Be afraid. Be very afraid. The trade journal Meat and Deli Retailer has named Wal-Mart Meat and Deli Retailer of the Year!:
Wal-Martâ€™s success has impacted the way merchants in almost every retail category market their products and services, and that includes the operators of supermarket meat and deli departments. The company was a catalyst in the rapid embrace of case-ready meats by grocers across the U.S. by offering prepackaged products instead of store-cut items in more than 2,000 Wal-Mart Supercenter and Neighborhood Market stores.So let's talk about case-ready meat. I've already explained its relationship to Wal-Mart's anti-union efforts, but what IS case-ready meat exactly? The journal Beef explains:
Case-ready technology eliminates the need for in-store processing. Meat is packaged in rigid foam or plastic box-shaped containers at a packing plant or processor. The retail product is sealed in a highly oxygenated mix of gases injected into the container. Before the package is placed in the sales case, the outer, non-permeable layer of film is removed, leaving a gas-permeable layer of film beneath, allowing the meat to â€œbreatheâ€ and â€œbloom,â€ and assume the colors associated with fresh meat. [emphasis added]But unspecified gases are not the only thing in Wal-Mart's meat. This is from a 2003 interview with Bruce Peterson, the Wal-Mart executive who overseas beef purchases and is part of the same Beef article as above:
BEEF: A great deal of your fresh beef products are â€œenhancedâ€ with a water-based solution. What drives the decision to merchandise beef this way? Peterson: I think the whole idea of solutions, or â€œpumpedâ€ product, is going to revolutionize the meat industry over time. The solution process will ultimately be one of providing a flavor profile. This is no different in meat than in other foods. â€œCookingâ€ at home is becoming a lost art â€” much by choice â€” therefore the consumer is expecting to buy a piece of meat that has a particular flavor profile, stick it in the oven for 15-20 minutes and yet have something they remember eating when they were growing up. Food additives, whether in solutions or otherwise, are becoming part of our food experience. The fresh beef area is one of the last great food bastions that have been generally untampered.Mmmmmmmm.......water-based solution. Don't you love it when you buy beef by the pound and are paying for the weight of added water? Still, Wal-Mart insists that its meat is fresh. Peterson told Meat and Deli Retailer:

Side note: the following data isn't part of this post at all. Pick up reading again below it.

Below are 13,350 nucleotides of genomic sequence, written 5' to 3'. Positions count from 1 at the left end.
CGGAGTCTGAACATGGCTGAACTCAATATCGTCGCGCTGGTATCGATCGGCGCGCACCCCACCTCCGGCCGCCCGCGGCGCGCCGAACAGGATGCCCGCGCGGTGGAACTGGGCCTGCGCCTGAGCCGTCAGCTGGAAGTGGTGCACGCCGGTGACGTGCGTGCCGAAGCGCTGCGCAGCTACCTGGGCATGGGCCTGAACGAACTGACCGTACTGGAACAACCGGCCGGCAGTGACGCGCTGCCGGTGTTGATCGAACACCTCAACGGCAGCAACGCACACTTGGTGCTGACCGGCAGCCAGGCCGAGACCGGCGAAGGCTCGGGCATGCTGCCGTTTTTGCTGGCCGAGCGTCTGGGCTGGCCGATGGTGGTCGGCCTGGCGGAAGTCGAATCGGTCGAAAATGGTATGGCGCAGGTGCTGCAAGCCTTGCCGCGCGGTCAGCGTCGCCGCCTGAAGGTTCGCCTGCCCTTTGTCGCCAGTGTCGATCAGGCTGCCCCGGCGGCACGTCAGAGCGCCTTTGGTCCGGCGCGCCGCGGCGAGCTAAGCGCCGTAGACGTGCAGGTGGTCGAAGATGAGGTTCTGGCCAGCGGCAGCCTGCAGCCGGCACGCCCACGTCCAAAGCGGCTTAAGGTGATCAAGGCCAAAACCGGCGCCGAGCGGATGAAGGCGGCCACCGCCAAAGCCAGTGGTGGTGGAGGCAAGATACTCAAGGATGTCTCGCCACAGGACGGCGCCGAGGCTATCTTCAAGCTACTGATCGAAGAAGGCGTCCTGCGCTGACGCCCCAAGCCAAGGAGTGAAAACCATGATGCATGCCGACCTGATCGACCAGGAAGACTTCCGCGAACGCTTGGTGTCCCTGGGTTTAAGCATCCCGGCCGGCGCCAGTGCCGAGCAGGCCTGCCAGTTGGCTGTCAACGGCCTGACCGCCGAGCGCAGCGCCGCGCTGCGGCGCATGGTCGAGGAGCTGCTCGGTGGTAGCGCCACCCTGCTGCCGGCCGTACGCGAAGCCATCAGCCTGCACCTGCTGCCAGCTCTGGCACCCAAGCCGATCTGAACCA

[T]he freshness of Wal-Martâ€™s case-ready products is comparable to that of meat that is cut by store butchers. Shipments, he notes, often are delivered to locations from distribution centers within a few hours of being ordered.Your definition of "fresh" probably depends upon more than just the color, but if you shop at Wal-Mart you can't be choosy; can you? As appetizing as this subject is, my favorite part of the article has gotta be Peterson's explanation why the company's decision getting rid of meat cutters from their stores is actually a good thing:
He adds that by not having to cut meat, Wal-Mart associates and the meat departmentâ€™s backroom have a cleaner appearance. â€œAssociates are not covered with blood like they just had open-heart surgery,â€ he notes.Exactly, nobody wants to be reminded that something died in order to give you dinner. Wal-Mart is Meat and Deli Retailer of the Year because they're leading the way in making the meat production system disappear from public view. When it's gone completely, Wal-Mart can do anything it wants to its meat and its customers will never know.